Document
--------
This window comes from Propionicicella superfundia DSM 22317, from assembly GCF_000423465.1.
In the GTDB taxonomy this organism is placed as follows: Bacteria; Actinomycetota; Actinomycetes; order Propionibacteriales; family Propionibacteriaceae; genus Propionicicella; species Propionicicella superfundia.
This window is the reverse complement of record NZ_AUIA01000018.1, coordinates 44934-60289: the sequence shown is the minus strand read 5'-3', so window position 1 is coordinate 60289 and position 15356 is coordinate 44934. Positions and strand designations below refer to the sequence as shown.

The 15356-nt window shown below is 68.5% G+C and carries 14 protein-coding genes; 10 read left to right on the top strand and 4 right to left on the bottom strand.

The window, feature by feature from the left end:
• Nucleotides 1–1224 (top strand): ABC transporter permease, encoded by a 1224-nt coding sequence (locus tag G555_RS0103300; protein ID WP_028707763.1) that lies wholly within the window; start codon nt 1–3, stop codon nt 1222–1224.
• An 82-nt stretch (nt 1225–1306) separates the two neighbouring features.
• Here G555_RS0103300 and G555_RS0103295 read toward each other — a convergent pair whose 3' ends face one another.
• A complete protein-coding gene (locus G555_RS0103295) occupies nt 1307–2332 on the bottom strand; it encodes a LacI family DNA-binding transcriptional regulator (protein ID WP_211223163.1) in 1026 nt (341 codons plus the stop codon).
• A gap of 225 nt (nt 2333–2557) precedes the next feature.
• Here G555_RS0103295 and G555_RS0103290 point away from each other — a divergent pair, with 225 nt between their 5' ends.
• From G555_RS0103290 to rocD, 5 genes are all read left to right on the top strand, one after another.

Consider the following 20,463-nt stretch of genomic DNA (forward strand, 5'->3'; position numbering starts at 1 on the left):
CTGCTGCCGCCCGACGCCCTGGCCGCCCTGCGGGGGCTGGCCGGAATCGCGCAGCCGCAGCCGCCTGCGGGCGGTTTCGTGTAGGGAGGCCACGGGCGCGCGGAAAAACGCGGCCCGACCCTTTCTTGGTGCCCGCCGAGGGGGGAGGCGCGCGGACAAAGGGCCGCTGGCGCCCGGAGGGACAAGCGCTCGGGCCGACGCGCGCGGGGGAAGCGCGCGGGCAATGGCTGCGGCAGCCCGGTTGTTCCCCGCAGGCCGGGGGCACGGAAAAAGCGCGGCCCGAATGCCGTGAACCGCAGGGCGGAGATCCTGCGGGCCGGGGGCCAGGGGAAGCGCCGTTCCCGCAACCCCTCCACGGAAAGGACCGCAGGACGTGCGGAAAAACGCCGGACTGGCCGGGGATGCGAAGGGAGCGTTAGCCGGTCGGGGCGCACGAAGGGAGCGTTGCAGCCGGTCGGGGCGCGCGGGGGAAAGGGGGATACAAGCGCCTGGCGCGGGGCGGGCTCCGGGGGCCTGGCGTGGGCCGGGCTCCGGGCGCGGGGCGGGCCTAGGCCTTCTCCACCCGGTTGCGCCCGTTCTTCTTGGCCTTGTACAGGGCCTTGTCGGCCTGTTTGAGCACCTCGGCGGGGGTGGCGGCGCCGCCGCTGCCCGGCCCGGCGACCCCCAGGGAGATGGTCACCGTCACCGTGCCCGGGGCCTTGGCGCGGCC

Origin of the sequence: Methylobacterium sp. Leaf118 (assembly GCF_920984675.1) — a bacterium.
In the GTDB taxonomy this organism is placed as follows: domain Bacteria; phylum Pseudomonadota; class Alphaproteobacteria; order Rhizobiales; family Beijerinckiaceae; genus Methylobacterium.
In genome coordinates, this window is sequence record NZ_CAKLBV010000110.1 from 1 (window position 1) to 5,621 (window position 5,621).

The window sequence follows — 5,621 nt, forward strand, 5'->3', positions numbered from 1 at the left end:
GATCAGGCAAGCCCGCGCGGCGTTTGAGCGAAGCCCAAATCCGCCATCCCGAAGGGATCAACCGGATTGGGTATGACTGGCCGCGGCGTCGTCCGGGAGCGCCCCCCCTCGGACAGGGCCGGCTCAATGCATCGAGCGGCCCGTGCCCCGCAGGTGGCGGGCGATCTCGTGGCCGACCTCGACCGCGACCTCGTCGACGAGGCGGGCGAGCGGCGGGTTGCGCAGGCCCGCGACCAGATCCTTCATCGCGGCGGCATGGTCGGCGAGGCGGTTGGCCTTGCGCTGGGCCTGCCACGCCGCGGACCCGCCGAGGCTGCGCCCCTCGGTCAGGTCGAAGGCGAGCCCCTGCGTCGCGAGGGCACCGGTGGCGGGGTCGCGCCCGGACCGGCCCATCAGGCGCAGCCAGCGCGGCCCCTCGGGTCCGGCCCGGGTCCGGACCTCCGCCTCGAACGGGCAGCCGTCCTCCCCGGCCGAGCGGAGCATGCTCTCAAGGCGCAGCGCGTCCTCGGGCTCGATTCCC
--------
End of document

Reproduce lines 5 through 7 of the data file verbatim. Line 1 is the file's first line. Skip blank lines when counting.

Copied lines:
The window, feature by feature from the left end:
• Nucleotides 1–1224 (top strand): ABC transporter permease, encoded by a 1224-nt coding sequence (locus tag G555_RS0103300; protein ID WP_028707763.1) that lies wholly within the window; start codon nt 1–3, stop codon nt 1222–1224.
• An 82-nt stretch (nt 1225–1306) separates the two neighbouring features.